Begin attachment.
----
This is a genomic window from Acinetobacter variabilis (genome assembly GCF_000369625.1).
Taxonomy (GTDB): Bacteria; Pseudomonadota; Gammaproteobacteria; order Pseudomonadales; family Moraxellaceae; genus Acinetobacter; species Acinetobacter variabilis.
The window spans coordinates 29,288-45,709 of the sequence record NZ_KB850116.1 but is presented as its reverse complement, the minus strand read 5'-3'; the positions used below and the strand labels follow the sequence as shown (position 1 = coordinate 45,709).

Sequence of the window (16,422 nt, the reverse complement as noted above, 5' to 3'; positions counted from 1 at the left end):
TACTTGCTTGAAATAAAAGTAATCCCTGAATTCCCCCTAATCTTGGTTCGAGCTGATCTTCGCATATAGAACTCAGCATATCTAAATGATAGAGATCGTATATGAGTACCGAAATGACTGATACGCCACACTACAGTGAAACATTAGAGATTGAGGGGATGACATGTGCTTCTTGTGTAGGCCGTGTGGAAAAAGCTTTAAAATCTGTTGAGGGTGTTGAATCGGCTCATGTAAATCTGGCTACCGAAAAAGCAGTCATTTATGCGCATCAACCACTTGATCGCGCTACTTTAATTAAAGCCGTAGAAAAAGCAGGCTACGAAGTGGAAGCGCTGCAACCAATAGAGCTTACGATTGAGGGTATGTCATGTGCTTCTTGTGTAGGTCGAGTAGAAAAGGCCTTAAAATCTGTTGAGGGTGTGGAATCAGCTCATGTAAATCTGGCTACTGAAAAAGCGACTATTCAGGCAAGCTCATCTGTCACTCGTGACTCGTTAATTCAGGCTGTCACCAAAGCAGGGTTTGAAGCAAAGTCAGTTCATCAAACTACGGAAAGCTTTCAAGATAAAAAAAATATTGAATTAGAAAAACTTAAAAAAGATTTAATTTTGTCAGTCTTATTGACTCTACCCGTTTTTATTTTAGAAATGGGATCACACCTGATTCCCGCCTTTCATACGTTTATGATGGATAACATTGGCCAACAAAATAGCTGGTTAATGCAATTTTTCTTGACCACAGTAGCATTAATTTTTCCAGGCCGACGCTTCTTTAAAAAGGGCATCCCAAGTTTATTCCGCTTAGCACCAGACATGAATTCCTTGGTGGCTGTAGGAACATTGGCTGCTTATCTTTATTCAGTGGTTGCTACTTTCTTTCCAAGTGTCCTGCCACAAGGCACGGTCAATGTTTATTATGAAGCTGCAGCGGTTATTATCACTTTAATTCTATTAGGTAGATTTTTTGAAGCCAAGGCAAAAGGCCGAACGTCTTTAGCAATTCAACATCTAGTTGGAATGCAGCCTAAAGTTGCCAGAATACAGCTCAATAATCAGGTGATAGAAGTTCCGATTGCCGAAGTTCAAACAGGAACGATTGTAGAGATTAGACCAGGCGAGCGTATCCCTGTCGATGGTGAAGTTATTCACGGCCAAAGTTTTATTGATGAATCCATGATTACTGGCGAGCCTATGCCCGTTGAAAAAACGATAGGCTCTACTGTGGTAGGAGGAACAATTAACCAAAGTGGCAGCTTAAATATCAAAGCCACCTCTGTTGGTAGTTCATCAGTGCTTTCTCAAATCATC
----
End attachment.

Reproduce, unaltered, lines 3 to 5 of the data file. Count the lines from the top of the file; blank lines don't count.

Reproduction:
The window spans coordinates 29,288-45,709 of the sequence record NZ_KB850116.1 but is presented as its reverse complement, the minus strand read 5'-3'; the positions used below and the strand labels follow the sequence as shown (position 1 = coordinate 45,709).

Sequence of the window (16,422 nt, the reverse complement as noted above, 5' to 3'; positions counted from 1 at the left end):
TACTTGCTTGAAATAAAAGTAATCCCTGAATTCCCCCTAATCTTGGTTCGAGCTGATCTTCGCATATAGAACTCAGCATATCTAAATGATAGAGATCGTATATGAGTACCGAAATGACTGATACGCCACACTACAGTGAAACATTAGAGATTGAGGGGATGACATGTGCTTCTTGTGTAGGCCGTGTGGAAAAAGCTTTAAAATCTGTTGAGGGTGTTGAATCGGCTCATGTAAATCTGGCTACCGAAAAAGCAGTCATTTATGCGCATCAACCACTTGATCGCGCTACTTTAATTAAAGCCGTAGAAAAAGCAGGCTACGAAGTGGAAGCGCTGCAACCAATAGAGCTTACGATTGAGGGTATGTCATGTGCTTCTTGTGTAGGTCGAGTAGAAAAGGCCTTAAAATCTGTTGAGGGTGTGGAATCAGCTCATGTAAATCTGGCTACTGAAAAAGCGACTATTCAGGCAAGCTCATCTGTCACTCGTGACTCGTTAATTCAGGCTGTCACCAAAGCAGGGTTTGAAGCAAAGTCAGTTCATCAAACTACGGAAAGCTTTCAAGATAAAAAAAATATTGAATTAGAAAAACTTAAAAAAGATTTAATTTTGTCAGTCTTATTGACTCTACCCGTTTTTATTTTAGAAATGGGATCACACCTGATTCCCGCCTTTCATACGTTTATGATGGATAACATTGGCCAACAAAATAGCTGGTTAATGCAATTTTTCTTGACCACAGTAGCATTAATTTTTCCAGGCCGACGCTTCTTTAAAAAGGGCATCCCAAGTTTATTCCGCTTAGCACCAGACATGAATTCCTTGGTGGCTGTAGGAACATTGGCTGCTTATCTTTATTCAGTGGTTGCTACTTTCTTTCCAAGTGTCCTGCCACAAGGCACGGTCAATGTTTATTATGAAGCTGCAGCGGTTATTATCACTTTAATTCTATTAGGTAGATTTTTTGAAGCCAAGGCAAAAGGCCGAACGTCTTTAGCAATTCAACATCTAGTTGGAATGCAGCCTAAAGTTGCCAGAATACAGCTCAATAATCAGGTGATAGAAGTTCCGATTGCCGAAGTTCAAACAGGAACGATTGTAGAGATTAGACCAGGCGAGCGTATCCCTGTCGATGGTGAAGTTATTCACGGCCAAAGTTTTATTGATGAATCCATGATTACTGGCGAGCCTATGCCCGTTGAAAAAACGATAGGCTCTACTGTGGTAGGAGGAACAATTAACCAAAGTGGCAGCTTAAATATCAAAGCCACCTCTGTTGGTAGTTCATCAGTGCTTTCTCAAATCATC